An article yesterday about the opening of new light rail stations listed incorrect Sunday hours for light rail. The correct hours are 11 a.m. to 7 p.m.
The Sun regrets the errors.
Baltimore's light rail system is coming early to Glen Burnie, expanding three miles to its southern terminus this Sunday, three weeks ahead of schedule, state officials announced yesterday.
FOR THE RECORD - CORRECTION
The addition of two stops, Ferndale and Cromwell Station/Glen Burnie, are expected to provide a major boost to the Central Light Rail Line, which has so far attracted about one-quarter of its projected ridership.
The expansion will bring the 13-month-old electric trolley system to 22.5 miles and 24 stations, the "baseline" for light rail in Baltimore, according to the Mass Transit Administration.
Further extensions to Hunt Valley, Baltimore-Washington International Airport and Pennsylvania Station are not expected to be completed until 1996.
John A. Agro Jr., the MTA's administrator, said the early opening demonstrates a new attitude within the state agency. He said it was made possible by "encouraging" contractors to work more efficiently over the last two months.
"I want to establish a culture in the organization of meeting and exceeding schedules we've established," said Mr. Agro, who assumed the MTA's top post in February. "We're a new MTA. We're on time or ahead of schedule."
Muriel G. Carter, president of the Glen Burnie Improvement Association, welcomed the availability of light rail, particularly for Orioles fans. The trip from Glen Burnie to Camden Yards takes about 25 minutes.
"It's quick and there's no hassle and you get right downtown," she said. "I think it's great that it's opening early."
Community leaders noted, though, that a June opening is not all that early. When MTA officials initially talked about the Glen Burnie segment last year, they expected it to open this spring.
MTA officials have long maintained that the southern leg of light rail through Anne Arundel County is likely to be far more popular than the northern leg to Timonium in Baltimore County. More people live near the rail line in northern Anne Arundel and the county has a more blue-collar, transit-dependent population.
Light rail provides an estimated 8,195 passenger trips a day compared with the 33,100 the system is expected to handle by the year 2010. The ridership estimate is the most recent prepared by the MTA, but predates the system's expansion from Patapsco Avenue south to Linthicum in April.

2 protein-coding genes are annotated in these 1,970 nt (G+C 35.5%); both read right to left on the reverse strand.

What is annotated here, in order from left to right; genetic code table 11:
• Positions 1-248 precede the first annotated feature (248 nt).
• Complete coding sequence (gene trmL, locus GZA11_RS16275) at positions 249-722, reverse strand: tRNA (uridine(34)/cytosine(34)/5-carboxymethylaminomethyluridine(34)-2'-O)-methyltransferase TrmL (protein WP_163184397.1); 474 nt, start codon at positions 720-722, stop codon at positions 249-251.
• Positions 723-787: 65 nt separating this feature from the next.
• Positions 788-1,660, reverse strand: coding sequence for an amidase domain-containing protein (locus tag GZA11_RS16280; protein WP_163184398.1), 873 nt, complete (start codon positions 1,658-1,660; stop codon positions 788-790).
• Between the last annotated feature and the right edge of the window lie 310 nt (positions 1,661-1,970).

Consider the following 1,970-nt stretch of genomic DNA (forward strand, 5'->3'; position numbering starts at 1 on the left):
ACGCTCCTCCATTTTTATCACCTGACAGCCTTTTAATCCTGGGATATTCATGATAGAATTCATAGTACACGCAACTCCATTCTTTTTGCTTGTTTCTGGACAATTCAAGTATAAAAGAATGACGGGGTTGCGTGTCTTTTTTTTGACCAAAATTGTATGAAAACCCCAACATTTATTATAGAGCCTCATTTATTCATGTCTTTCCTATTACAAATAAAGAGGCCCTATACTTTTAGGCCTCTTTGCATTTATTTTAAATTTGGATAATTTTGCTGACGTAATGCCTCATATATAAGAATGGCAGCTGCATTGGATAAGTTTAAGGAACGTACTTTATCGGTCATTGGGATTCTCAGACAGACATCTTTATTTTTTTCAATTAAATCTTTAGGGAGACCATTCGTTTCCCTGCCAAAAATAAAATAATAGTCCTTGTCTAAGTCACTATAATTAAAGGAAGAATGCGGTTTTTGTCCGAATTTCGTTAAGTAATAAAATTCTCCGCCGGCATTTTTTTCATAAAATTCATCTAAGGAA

Mr. Agro said state officials will survey ridership in a month or two to gauge the initial success of the Anne Arundel County segment.
One of the features that has slowed light rail's growth has been a lack of parking. With its 780 parking spaces, the Glen Burnie stop should help that.
The Ferndale station is located along Route 648 near the intersection of Ferndale Road. Cromwell Station/Glen Burnie is at 102 Dorsey Road, the intersection of Dorsey with Baltimore-Annapolis Boulevard across from the Cromwell Field Shopping Center.
The new stations will open at 7 a.m. Sunday and will close at 11 p.m., the normal Sunday hours for light rail.
The light rail system has so far cost the state $364.4 million to build. When the extensions are added, the total cost is expected to rise $98.1 million to $462.5 million.
The MTA received some good news regarding its three planned extensions to BWI, Penn Station and Hunt Valley. The Federal Transit Administration this week approved making the extensions a "turnkey" development, one of only four projects nationwide given such a designation.
That means that the state can bid the extensions as a single contract rather than as a series of contracts. The federal government hopes to find out whether a single contract system can keep costs down, reduce red tape and speed development.